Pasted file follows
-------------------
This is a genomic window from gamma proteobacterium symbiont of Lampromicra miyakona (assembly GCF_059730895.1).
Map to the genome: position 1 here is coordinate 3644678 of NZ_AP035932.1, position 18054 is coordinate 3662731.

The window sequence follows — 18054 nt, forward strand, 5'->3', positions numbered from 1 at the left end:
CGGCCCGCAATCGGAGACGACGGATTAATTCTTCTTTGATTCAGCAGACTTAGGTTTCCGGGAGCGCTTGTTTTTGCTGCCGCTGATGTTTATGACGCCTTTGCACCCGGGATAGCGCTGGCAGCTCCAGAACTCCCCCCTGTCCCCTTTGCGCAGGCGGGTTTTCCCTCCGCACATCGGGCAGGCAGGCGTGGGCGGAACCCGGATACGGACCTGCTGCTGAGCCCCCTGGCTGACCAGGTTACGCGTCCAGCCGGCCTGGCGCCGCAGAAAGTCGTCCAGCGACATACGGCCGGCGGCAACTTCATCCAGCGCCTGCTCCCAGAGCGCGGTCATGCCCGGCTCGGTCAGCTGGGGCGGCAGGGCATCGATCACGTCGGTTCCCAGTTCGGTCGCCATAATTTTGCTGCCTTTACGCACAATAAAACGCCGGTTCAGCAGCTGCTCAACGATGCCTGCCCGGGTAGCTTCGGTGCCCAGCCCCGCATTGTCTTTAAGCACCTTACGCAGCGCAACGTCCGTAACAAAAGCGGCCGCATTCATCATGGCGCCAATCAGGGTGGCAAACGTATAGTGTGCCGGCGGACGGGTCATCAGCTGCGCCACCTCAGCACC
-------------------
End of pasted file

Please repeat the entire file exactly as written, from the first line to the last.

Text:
This is a genomic window from gamma proteobacterium symbiont of Lampromicra miyakona (assembly GCF_059730895.1).
Map to the genome: position 1 here is coordinate 3644678 of NZ_AP035932.1, position 18054 is coordinate 3662731.

The window sequence follows — 18054 nt, forward strand, 5'->3', positions numbered from 1 at the left end:
CGGCCCGCAATCGGAGACGACGGATTAATTCTTCTTTGATTCAGCAGACTTAGGTTTCCGGGAGCGCTTGTTTTTGCTGCCGCTGATGTTTATGACGCCTTTGCACCCGGGATAGCGCTGGCAGCTCCAGAACTCCCCCCTGTCCCCTTTGCGCAGGCGGGTTTTCCCTCCGCACATCGGGCAGGCAGGCGTGGGCGGAACCCGGATACGGACCTGCTGCTGAGCCCCCTGGCTGACCAGGTTACGCGTCCAGCCGGCCTGGCGCCGCAGAAAGTCGTCCAGCGACATACGGCCGGCGGCAACTTCATCCAGCGCCTGCTCCCAGAGCGCGGTCATGCCCGGCTCGGTCAGCTGGGGCGGCAGGGCATCGATCACGTCGGTTCCCAGTTCGGTCGCCATAATTTTGCTGCCTTTACGCACAATAAAACGCCGGTTCAGCAGCTGCTCAACGATGCCTGCCCGGGTAGCTTCGGTGCCCAGCCCCGCATTGTCTTTAAGCACCTTACGCAGCGCAACGTCCGTAACAAAAGCGGCCGCATTCATCATGGCGCCAATCAGGGTGGCAAACGTATAGTGTGCCGGCGGACGGGTCATCAGCTGCGCCACCTCAGCACC